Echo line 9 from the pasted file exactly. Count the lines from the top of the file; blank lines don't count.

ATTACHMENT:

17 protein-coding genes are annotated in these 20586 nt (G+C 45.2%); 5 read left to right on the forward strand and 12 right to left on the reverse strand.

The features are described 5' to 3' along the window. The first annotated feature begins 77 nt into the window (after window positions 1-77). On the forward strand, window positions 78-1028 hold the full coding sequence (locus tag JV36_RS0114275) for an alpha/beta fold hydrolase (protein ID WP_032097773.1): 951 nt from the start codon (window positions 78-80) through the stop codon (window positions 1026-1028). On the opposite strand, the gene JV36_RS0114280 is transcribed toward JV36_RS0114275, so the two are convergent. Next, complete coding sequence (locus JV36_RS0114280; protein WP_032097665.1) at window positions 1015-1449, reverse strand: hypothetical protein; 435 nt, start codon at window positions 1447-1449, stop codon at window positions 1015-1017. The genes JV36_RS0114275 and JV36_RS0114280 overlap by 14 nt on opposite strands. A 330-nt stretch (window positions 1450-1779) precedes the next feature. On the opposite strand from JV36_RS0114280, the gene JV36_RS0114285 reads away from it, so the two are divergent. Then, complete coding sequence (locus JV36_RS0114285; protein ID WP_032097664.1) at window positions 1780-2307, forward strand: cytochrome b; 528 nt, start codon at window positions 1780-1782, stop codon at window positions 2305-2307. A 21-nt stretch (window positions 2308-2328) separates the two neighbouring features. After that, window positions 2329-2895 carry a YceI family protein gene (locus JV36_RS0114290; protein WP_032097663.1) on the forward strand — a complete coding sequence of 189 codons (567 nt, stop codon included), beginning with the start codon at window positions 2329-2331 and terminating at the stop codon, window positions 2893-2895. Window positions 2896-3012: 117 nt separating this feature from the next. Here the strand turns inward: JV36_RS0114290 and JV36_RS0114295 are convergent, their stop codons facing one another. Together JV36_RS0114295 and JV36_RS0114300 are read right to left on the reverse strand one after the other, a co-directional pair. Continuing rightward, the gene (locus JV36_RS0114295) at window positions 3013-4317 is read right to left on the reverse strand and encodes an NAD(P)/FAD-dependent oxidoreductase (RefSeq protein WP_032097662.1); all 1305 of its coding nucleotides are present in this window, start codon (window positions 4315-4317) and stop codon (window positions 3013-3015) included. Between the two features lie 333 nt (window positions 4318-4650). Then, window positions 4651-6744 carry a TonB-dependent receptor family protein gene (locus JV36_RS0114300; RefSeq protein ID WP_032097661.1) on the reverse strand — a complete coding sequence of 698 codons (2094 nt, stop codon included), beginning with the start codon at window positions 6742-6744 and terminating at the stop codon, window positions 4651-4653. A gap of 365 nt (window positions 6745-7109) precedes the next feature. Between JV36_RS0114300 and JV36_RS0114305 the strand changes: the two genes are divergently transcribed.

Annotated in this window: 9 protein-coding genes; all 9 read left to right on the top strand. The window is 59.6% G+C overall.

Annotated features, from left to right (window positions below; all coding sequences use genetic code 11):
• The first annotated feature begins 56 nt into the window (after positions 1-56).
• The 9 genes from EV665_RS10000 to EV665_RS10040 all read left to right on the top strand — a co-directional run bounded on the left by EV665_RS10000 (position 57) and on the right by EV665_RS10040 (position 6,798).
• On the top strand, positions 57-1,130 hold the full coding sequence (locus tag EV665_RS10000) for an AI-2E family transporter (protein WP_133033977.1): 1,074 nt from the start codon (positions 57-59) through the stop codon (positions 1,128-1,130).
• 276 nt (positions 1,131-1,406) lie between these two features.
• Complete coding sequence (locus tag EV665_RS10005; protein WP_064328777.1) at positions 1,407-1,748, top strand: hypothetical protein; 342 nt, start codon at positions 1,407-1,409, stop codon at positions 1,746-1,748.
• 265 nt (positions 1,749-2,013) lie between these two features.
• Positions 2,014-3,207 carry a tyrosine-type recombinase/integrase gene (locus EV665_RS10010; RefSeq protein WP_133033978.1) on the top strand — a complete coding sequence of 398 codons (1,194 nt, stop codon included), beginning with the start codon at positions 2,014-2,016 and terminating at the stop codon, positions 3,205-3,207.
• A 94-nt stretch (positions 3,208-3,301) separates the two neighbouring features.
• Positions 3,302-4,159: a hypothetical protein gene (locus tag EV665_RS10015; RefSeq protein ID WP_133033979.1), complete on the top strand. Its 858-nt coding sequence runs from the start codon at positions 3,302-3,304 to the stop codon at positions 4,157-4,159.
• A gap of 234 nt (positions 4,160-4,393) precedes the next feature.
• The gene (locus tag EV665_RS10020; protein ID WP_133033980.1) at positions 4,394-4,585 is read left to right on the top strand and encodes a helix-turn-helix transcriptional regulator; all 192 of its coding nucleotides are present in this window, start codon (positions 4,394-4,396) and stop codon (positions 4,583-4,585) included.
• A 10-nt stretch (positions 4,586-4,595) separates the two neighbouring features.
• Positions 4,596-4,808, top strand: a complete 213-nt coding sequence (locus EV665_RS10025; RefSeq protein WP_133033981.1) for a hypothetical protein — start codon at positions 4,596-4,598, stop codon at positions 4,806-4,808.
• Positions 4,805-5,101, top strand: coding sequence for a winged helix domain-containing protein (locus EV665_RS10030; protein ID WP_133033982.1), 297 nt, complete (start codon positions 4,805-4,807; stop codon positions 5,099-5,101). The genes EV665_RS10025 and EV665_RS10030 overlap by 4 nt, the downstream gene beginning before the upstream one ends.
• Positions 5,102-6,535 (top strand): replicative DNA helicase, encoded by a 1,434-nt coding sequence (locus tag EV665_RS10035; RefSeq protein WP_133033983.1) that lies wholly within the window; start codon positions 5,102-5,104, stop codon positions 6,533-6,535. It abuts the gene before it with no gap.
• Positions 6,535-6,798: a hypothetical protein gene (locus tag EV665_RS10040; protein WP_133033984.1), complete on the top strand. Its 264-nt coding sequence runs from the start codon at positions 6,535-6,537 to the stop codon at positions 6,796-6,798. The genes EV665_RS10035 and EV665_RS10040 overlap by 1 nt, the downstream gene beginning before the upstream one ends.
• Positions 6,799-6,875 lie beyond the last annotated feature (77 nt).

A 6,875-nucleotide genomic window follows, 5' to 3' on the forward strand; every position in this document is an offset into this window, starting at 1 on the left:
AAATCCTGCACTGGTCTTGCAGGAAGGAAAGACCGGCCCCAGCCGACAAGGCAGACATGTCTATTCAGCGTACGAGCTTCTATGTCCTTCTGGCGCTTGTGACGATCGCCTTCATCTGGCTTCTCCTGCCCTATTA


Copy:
• Complete coding sequence (locus tag EV665_RS10005; protein WP_064328777.1) at positions 1,407-1,748, top strand: hypothetical protein; 342 nt, start codon at positions 1,407-1,409, stop codon at positions 1,746-1,748.